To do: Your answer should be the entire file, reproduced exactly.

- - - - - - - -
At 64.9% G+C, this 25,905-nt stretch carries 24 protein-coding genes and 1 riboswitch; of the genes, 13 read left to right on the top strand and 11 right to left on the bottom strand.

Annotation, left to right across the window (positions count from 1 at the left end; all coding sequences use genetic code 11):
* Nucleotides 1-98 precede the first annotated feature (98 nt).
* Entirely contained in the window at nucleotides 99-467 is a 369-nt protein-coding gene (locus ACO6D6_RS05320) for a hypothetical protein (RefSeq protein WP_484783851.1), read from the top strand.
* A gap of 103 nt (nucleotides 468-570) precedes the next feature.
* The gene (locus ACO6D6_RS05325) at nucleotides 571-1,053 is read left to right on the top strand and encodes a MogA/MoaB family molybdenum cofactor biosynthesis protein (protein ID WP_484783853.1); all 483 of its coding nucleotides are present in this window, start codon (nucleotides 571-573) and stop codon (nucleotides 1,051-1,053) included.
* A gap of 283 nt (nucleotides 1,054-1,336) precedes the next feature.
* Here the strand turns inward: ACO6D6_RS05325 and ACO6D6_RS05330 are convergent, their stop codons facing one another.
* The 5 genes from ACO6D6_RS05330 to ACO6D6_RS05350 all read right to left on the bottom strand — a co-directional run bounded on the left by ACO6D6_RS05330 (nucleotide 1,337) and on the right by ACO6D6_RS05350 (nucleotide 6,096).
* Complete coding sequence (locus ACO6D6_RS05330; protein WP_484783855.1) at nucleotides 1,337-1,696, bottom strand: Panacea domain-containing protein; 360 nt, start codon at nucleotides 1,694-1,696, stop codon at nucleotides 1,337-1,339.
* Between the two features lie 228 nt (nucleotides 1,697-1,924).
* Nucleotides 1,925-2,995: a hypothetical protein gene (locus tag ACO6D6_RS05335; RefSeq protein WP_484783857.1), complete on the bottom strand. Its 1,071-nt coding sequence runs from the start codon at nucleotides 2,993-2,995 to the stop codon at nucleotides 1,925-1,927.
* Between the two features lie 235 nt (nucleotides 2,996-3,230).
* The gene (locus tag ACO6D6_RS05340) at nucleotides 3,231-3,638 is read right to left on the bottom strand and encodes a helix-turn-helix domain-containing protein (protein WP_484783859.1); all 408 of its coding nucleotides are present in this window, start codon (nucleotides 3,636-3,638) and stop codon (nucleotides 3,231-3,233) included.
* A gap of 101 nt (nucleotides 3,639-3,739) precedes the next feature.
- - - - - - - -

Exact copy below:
At 64.9% G+C, this 25,905-nt stretch carries 24 protein-coding genes and 1 riboswitch; of the genes, 13 read left to right on the top strand and 11 right to left on the bottom strand.

Annotation, left to right across the window (positions count from 1 at the left end; all coding sequences use genetic code 11):
* Nucleotides 1-98 precede the first annotated feature (98 nt).
* Entirely contained in the window at nucleotides 99-467 is a 369-nt protein-coding gene (locus ACO6D6_RS05320) for a hypothetical protein (RefSeq protein WP_484783851.1), read from the top strand.
* A gap of 103 nt (nucleotides 468-570) precedes the next feature.
* The gene (locus ACO6D6_RS05325) at nucleotides 571-1,053 is read left to right on the top strand and encodes a MogA/MoaB family molybdenum cofactor biosynthesis protein (protein ID WP_484783853.1); all 483 of its coding nucleotides are present in this window, start codon (nucleotides 571-573) and stop codon (nucleotides 1,051-1,053) included.
* A gap of 283 nt (nucleotides 1,054-1,336) precedes the next feature.
* Here the strand turns inward: ACO6D6_RS05325 and ACO6D6_RS05330 are convergent, their stop codons facing one another.
* The 5 genes from ACO6D6_RS05330 to ACO6D6_RS05350 all read right to left on the bottom strand — a co-directional run bounded on the left by ACO6D6_RS05330 (nucleotide 1,337) and on the right by ACO6D6_RS05350 (nucleotide 6,096).
* Complete coding sequence (locus ACO6D6_RS05330; protein WP_484783855.1) at nucleotides 1,337-1,696, bottom strand: Panacea domain-containing protein; 360 nt, start codon at nucleotides 1,694-1,696, stop codon at nucleotides 1,337-1,339.
* Between the two features lie 228 nt (nucleotides 1,697-1,924).
* Nucleotides 1,925-2,995: a hypothetical protein gene (locus tag ACO6D6_RS05335; RefSeq protein WP_484783857.1), complete on the bottom strand. Its 1,071-nt coding sequence runs from the start codon at nucleotides 2,993-2,995 to the stop codon at nucleotides 1,925-1,927.
* Between the two features lie 235 nt (nucleotides 2,996-3,230).
* The gene (locus tag ACO6D6_RS05340) at nucleotides 3,231-3,638 is read right to left on the bottom strand and encodes a helix-turn-helix domain-containing protein (protein WP_484783859.1); all 408 of its coding nucleotides are present in this window, start codon (nucleotides 3,636-3,638) and stop codon (nucleotides 3,231-3,233) included.
* A gap of 101 nt (nucleotides 3,639-3,739) precedes the next feature.